Watching for these behaviors will help you time your breeding just right.
But the best way to get the timing right is to enlist the help of a vet with experience in estrus timing. They’ll use special tests to check your dog’s progesterone and LH levels, both of which can reliably indicate estrus.
2. Your Dog May Have Cystic Endometrial Hyperplasia (CEH)
As your dog ages, her uterus may thicken, which makes it more difficult for fertilized eggs to implant themselves inside it. When these changes involve bacterial infection or other foreign material in the uterus, they’re known as cystic endometrial hyperplasia, or CEH.
CEH can take on several forms, and it’s not known exactly what causes it. It appears to be related to age, as its incidence skyrockets in dogs older than three years of age, but not all dogs get it.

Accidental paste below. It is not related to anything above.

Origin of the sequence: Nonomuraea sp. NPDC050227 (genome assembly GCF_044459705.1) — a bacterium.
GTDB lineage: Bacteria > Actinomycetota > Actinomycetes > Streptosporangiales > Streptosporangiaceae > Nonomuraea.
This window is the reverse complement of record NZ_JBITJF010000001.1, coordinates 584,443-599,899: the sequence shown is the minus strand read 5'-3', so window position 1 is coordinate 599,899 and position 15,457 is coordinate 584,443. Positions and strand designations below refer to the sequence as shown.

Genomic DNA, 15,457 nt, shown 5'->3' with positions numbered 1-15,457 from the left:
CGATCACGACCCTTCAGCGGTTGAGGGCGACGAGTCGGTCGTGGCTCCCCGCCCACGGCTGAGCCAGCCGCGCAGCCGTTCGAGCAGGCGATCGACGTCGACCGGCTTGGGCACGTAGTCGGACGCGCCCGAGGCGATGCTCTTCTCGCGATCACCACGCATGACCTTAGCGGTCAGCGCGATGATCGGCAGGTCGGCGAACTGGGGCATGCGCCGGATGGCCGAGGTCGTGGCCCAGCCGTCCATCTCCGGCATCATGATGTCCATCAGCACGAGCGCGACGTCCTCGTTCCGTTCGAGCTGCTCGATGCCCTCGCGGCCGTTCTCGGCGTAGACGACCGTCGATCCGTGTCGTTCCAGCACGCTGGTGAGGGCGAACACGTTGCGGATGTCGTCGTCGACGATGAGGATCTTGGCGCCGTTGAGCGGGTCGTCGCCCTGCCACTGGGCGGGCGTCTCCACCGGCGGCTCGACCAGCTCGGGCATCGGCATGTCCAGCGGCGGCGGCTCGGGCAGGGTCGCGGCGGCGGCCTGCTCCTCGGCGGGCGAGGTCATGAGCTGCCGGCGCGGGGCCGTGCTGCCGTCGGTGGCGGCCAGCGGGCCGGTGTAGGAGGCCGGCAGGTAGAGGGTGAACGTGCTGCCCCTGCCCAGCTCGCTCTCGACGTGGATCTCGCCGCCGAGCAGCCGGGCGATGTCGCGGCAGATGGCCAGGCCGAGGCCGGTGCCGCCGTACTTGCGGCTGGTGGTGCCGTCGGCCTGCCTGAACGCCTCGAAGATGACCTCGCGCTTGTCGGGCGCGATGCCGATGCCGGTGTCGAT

Many experts believe that CEH is related to elevated progesterone levels. Progesterone is created during the diestrus period, so the more heat cycles a dog goes through, the more likely she is to develop CEH.
And dogs that have received estrogen or progesterone supplements are more likely to develop CEH, though the condition typically resolves itself once treatment stops.
See a vet if you suspect that your dog has CEH. Treatment is available in the form of progesterone-lowering hormones called prostaglandins, though these can have considerable side effects and don’t always work.
3. Brucellosis Could Make Your Dog Infertile
Canine brucellosis is a relatively rare disease, but it’s one of the most common causes of infertility in dogs. Caused by the bacteria Brucella canis, it’s highly contagious among dogs and can even spread to humans via bodily fluids.
Brucellosis wreaks havoc on a dog’s reproductive tissues, though it can also affect the eyes, liver, lymph nodes, spleen and spine. In male dogs, the testicles and prostate are usually affected, while in females, the uterus is at the highest risk of damage.
Dogs of both sexes often lose weight, refuse to exercise and display low energy levels.